Effectiveness of agricultural water management technologies on rainfed cereals crop yield and runoff in semi-arid catchment: a meta-analysis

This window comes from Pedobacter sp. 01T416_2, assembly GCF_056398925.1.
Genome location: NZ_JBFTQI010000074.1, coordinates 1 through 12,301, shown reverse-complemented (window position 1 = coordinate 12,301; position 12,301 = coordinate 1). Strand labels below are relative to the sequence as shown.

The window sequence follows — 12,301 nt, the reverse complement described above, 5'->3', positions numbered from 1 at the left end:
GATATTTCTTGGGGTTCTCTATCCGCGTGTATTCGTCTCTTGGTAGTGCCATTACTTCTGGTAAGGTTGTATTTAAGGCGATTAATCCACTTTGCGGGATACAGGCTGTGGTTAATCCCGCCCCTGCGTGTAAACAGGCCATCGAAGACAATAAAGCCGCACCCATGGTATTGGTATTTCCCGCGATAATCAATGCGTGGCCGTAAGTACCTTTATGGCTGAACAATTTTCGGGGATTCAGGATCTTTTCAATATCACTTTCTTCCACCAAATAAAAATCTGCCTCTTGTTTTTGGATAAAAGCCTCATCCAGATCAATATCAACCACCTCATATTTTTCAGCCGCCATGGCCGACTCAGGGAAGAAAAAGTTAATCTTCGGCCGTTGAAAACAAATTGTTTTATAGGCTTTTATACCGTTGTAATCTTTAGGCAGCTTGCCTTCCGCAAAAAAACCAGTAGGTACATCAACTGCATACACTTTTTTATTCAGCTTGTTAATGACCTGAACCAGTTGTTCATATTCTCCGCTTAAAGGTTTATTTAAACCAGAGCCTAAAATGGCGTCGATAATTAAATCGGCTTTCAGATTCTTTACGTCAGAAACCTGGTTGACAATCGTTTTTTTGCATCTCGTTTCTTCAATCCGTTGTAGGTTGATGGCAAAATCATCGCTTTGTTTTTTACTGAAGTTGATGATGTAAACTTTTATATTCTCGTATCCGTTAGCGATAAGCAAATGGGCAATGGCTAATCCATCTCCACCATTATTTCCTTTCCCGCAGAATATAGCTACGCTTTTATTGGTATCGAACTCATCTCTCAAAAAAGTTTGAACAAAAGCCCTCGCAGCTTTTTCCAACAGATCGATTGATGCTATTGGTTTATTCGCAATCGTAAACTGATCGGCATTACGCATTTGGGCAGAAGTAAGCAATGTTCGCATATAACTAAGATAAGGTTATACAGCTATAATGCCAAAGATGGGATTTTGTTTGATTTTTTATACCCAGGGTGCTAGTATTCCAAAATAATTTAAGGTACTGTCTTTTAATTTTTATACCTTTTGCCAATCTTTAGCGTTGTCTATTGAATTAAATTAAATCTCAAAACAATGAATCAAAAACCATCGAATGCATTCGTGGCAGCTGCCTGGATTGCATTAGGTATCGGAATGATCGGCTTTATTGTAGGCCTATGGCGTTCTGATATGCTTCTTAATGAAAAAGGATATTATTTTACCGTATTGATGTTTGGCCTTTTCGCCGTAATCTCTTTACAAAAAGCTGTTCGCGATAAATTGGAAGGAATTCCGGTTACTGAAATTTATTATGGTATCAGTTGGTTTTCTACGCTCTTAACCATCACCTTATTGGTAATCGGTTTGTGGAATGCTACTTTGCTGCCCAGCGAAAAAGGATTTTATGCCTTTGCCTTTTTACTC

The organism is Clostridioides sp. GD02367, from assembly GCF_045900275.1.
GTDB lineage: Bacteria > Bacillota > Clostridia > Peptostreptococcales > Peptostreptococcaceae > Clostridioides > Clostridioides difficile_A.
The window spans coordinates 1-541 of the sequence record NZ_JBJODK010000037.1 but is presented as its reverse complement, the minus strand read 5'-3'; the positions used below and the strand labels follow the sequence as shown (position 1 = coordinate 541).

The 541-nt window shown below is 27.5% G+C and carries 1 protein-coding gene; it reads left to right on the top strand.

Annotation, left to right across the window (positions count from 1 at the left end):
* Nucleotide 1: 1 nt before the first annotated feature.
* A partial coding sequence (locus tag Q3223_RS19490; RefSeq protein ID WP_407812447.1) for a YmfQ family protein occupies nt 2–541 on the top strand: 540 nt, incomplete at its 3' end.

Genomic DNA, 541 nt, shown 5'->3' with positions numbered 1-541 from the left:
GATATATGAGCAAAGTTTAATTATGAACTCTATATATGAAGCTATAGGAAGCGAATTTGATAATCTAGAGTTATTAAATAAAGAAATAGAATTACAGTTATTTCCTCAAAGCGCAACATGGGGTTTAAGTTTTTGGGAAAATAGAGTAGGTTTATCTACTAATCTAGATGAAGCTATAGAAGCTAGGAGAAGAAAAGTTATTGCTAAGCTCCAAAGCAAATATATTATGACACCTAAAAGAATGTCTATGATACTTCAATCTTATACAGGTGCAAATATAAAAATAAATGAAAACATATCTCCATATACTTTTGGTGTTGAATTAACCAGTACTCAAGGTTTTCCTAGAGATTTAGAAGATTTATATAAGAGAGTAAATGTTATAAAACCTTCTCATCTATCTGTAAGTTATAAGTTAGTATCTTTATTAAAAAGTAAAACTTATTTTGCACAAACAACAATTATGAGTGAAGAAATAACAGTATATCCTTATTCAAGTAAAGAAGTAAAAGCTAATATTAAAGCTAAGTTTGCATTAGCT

Multiple agricultural water management (AWM) technologies are being promoted worldwide in rainfed agro-ecological production systems, such as the Limpopo River Basin, to close the yield gap, enhance food security and reduce poverty, but evidences on yield gains and environmental impacts are varied. This paper conducts a review of the performance of AWM technologies against conventional farmer practices to produce adequate evidence on cereal yield and field runoff changes. With the interrogation of literature from 1980 to 2013 using seven AWM groupings, enough evidence was found that AWM technologies can deliver substantial benefits of increased crop yield and water productivity with reduced environmental impacts. Using random effects model, the standardized mean difference (SMD) of yield between AWM and control was 0.27, while SMD of water productivity was 0.46, indicating the effectiveness of the technologies (SMD > 0). Subgroup analyses showed greatest yield responses on silty-clay-loam, clay-loam and sandy soils compared to clay and loam-sandy soils, and higher yield increase under low rainfall regime (200–500 mm) than under high rainfall regime (500–800 mm). Large yield change variations for different AWM technologies present a huge opportunity for meeting the existing yield gaps and enhancing coping capacity in dry years and under climate change.